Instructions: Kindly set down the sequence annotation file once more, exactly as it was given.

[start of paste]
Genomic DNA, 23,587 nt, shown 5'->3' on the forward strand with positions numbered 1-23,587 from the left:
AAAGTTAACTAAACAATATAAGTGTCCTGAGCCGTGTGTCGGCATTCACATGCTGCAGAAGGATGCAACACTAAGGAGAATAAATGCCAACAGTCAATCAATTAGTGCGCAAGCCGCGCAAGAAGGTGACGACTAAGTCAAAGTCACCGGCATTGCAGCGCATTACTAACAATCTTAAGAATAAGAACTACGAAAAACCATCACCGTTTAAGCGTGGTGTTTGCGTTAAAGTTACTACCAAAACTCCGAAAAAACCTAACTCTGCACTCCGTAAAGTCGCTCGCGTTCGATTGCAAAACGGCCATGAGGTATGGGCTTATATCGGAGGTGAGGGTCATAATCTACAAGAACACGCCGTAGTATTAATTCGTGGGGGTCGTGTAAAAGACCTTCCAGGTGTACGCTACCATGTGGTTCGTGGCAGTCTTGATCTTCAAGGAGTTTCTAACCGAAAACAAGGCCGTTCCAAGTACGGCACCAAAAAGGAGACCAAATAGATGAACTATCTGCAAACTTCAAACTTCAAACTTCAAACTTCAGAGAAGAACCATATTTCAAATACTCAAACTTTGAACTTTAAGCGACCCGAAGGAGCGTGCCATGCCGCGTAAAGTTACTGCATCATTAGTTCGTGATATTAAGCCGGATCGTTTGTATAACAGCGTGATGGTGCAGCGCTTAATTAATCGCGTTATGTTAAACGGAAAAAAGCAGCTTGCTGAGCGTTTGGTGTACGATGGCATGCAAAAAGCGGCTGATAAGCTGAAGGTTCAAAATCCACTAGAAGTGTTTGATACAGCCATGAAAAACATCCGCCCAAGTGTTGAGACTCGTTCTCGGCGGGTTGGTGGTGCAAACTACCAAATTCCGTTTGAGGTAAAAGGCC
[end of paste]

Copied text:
Genomic DNA, 23,587 nt, shown 5'->3' on the forward strand with positions numbered 1-23,587 from the left:
AAAGTTAACTAAACAATATAAGTGTCCTGAGCCGTGTGTCGGCATTCACATGCTGCAGAAGGATGCAACACTAAGGAGAATAAATGCCAACAGTCAATCAATTAGTGCGCAAGCCGCGCAAGAAGGTGACGACTAAGTCAAAGTCACCGGCATTGCAGCGCATTACTAACAATCTTAAGAATAAGAACTACGAAAAACCATCACCGTTTAAGCGTGGTGTTTGCGTTAAAGTTACTACCAAAACTCCGAAAAAACCTAACTCTGCACTCCGTAAAGTCGCTCGCGTTCGATTGCAAAACGGCCATGAGGTATGGGCTTATATCGGAGGTGAGGGTCATAATCTACAAGAACACGCCGTAGTATTAATTCGTGGGGGTCGTGTAAAAGACCTTCCAGGTGTACGCTACCATGTGGTTCGTGGCAGTCTTGATCTTCAAGGAGTTTCTAACCGAAAACAAGGCCGTTCCAAGTACGGCACCAAAAAGGAGACCAAATAGATGAACTATCTGCAAACTTCAAACTTCAAACTTCAAACTTCAGAGAAGAACCATATTTCAAATACTCAAACTTTGAACTTTAAGCGACCCGAAGGAGCGTGCCATGCCGCGTAAAGTTACTGCATCATTAGTTCGTGATATTAAGCCGGATCGTTTGTATAACAGCGTGATGGTGCAGCGCTTAATTAATCGCGTTATGTTAAACGGAAAAAAGCAGCTTGCTGAGCGTTTGGTGTACGATGGCATGCAAAAAGCGGCTGATAAGCTGAAGGTTCAAAATCCACTAGAAGTGTTTGATACAGCCATGAAAAACATCCGCCCAAGTGTTGAGACTCGTTCTCGGCGGGTTGGTGGTGCAAACTACCAAATTCCGTTTGAGGTAAAAGGCC